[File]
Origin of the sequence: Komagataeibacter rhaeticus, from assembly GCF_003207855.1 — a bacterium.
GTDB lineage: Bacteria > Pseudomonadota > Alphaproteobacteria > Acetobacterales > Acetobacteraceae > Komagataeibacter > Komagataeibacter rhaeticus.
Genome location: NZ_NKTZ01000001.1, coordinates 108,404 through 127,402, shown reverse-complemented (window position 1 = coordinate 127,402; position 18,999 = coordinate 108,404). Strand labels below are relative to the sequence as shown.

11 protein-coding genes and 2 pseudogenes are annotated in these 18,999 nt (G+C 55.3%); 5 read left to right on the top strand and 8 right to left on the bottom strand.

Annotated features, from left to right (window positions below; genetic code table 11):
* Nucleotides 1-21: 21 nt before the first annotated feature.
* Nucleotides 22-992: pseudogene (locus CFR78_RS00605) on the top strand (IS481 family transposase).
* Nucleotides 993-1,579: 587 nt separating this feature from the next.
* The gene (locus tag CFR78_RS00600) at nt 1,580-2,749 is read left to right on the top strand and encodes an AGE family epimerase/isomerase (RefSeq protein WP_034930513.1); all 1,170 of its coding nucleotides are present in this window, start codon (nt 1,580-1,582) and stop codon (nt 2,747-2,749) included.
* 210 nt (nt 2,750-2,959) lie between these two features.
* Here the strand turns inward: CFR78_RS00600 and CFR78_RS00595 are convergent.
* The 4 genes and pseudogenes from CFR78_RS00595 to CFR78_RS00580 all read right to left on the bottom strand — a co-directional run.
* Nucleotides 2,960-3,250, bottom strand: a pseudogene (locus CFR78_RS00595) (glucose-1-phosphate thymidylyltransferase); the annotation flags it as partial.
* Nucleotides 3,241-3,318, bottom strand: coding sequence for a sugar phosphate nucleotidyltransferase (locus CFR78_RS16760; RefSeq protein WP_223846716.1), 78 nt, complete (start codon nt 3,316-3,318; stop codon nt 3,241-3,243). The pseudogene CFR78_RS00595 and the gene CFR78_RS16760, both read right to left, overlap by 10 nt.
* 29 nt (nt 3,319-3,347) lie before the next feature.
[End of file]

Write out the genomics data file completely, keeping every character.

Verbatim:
Origin of the sequence: Komagataeibacter rhaeticus, from assembly GCF_003207855.1 — a bacterium.
GTDB lineage: Bacteria > Pseudomonadota > Alphaproteobacteria > Acetobacterales > Acetobacteraceae > Komagataeibacter > Komagataeibacter rhaeticus.
Genome location: NZ_NKTZ01000001.1, coordinates 108,404 through 127,402, shown reverse-complemented (window position 1 = coordinate 127,402; position 18,999 = coordinate 108,404). Strand labels below are relative to the sequence as shown.

11 protein-coding genes and 2 pseudogenes are annotated in these 18,999 nt (G+C 55.3%); 5 read left to right on the top strand and 8 right to left on the bottom strand.

Annotated features, from left to right (window positions below; genetic code table 11):
* Nucleotides 1-21: 21 nt before the first annotated feature.
* Nucleotides 22-992: pseudogene (locus CFR78_RS00605) on the top strand (IS481 family transposase).
* Nucleotides 993-1,579: 587 nt separating this feature from the next.
* The gene (locus tag CFR78_RS00600) at nt 1,580-2,749 is read left to right on the top strand and encodes an AGE family epimerase/isomerase (RefSeq protein WP_034930513.1); all 1,170 of its coding nucleotides are present in this window, start codon (nt 1,580-1,582) and stop codon (nt 2,747-2,749) included.
* 210 nt (nt 2,750-2,959) lie between these two features.
* Here the strand turns inward: CFR78_RS00600 and CFR78_RS00595 are convergent.
* The 4 genes and pseudogenes from CFR78_RS00595 to CFR78_RS00580 all read right to left on the bottom strand — a co-directional run.
* Nucleotides 2,960-3,250, bottom strand: a pseudogene (locus CFR78_RS00595) (glucose-1-phosphate thymidylyltransferase); the annotation flags it as partial.
* Nucleotides 3,241-3,318, bottom strand: coding sequence for a sugar phosphate nucleotidyltransferase (locus CFR78_RS16760; RefSeq protein WP_223846716.1), 78 nt, complete (start codon nt 3,316-3,318; stop codon nt 3,241-3,243). The pseudogene CFR78_RS00595 and the gene CFR78_RS16760, both read right to left, overlap by 10 nt.
* 29 nt (nt 3,319-3,347) lie before the next feature.